That devil's trick

Hypnotism and the Victorian Popular Imagination

Author: William Hughes

This book explores how the nineteenth-century popular mind envisaged, elided and expressed both magnetism and hypnotism. It supplements and addresses the script of Mesmerized through access to a considerably more dense body of detail derived from the most widely disseminated publications in the British metropolitan and provincial press. The book contends that popular accounts of magnetic and hypnotic practice constitute a comparable form of evidence to those derived from clinical publications. It supplements mesmerism studies by conveying the widely disseminated cultural archive of images, reputations and fears through which the reading public may have approached the mesmeric fictions of its day. In emphasising the pervasive nature of a popular press, the book acknowledges the predispositions and prejudgements that may be embodied in a popular audience. The book begins with a discussion on how British readers perceived the work of Mesmer, his followers and his imitators on the Continent of Europe in the first three decades of the nineteenth century. It charts the transition of mesmerism from its initial theatres of the salon and the drawing room into the regular hospital system. The book also presents a detailed reading of the Doctor's involvement with the London Mesmeric Infirmary, a well-funded institution patronised by the nobility which faded quietly into obscurity around 1870. Finally, it briefly charts the obscure final years of British mesmerism. The book is a methodological pointer as to how the other pseudosciences of the Victorian period could best be revealed in all their richness and variety.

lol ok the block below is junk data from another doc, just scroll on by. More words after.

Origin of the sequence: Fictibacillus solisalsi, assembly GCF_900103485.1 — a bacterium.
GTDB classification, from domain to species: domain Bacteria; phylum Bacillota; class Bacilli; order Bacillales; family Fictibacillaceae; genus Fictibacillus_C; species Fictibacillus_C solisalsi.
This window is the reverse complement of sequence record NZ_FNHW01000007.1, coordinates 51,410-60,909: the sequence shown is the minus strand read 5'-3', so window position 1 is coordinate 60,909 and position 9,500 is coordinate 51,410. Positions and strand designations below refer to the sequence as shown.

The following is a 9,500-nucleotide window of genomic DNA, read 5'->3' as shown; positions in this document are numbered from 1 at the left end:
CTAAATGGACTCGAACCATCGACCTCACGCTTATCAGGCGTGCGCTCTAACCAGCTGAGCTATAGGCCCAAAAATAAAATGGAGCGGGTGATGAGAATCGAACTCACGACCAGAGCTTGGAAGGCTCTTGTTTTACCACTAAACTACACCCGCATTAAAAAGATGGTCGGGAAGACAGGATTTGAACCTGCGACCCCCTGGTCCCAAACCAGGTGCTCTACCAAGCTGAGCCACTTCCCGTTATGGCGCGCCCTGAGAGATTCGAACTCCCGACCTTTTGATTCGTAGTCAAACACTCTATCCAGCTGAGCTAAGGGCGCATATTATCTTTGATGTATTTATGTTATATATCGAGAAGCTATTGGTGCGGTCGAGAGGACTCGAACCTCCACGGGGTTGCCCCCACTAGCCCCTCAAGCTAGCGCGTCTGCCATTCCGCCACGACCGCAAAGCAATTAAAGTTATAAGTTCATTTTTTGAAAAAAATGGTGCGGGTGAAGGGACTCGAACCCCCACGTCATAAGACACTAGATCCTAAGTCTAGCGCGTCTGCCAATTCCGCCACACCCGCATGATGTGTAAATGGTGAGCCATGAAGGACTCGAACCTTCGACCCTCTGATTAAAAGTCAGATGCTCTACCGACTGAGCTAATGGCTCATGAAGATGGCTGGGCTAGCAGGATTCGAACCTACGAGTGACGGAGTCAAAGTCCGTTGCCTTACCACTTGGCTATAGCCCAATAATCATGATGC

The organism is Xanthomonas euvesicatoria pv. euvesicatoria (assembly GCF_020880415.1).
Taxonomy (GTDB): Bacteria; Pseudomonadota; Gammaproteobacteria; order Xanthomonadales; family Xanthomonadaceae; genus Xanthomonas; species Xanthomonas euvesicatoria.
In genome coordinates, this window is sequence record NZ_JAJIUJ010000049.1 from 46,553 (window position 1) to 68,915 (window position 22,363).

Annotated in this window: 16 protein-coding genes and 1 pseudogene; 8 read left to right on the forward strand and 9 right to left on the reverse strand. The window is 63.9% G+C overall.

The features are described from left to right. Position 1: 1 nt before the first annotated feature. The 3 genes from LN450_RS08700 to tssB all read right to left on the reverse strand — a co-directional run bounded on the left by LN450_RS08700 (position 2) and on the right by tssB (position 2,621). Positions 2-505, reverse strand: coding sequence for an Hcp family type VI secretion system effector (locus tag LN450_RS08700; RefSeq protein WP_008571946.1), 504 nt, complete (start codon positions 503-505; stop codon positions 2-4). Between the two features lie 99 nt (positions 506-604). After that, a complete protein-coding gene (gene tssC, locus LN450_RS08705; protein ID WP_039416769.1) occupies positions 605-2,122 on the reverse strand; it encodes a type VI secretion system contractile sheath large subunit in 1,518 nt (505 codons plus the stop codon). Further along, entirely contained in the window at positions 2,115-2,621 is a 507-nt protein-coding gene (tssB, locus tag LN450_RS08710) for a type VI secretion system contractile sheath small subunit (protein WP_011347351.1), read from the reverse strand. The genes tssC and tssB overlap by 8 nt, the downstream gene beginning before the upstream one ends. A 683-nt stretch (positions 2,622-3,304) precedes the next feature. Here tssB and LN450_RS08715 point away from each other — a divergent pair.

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‘I would thoroughly recommend the book to anyone working in this area since Hughes's new research method has uncovered a host of original new materials and done a massive job of synthesis. He is to be commended for a serious and weighty volume of research that nuances our understanding of this aspect of nineteenth-century culture.'
Roger Luckhurst, Birkbeck, University of London
Victorian Studies (issue 60.1)
Autumn 2017

‘That Devil's Trick makes a valuable contribution to the history of nineteenth-century mesmerism and medicine. In focussing on the non-medical press, Hughes has greatly expanded our appreciation of both the range and longevity of contemporary debates on mesmerism. In doing so, he presents us with a rich and nuanced history of a pseudoscience that, for all its fluidity, ultimately remained fixed at the fringes of medical respectability.'
Karl Bell, University of Portsmouth
British Society for Literature and Science
July 2016

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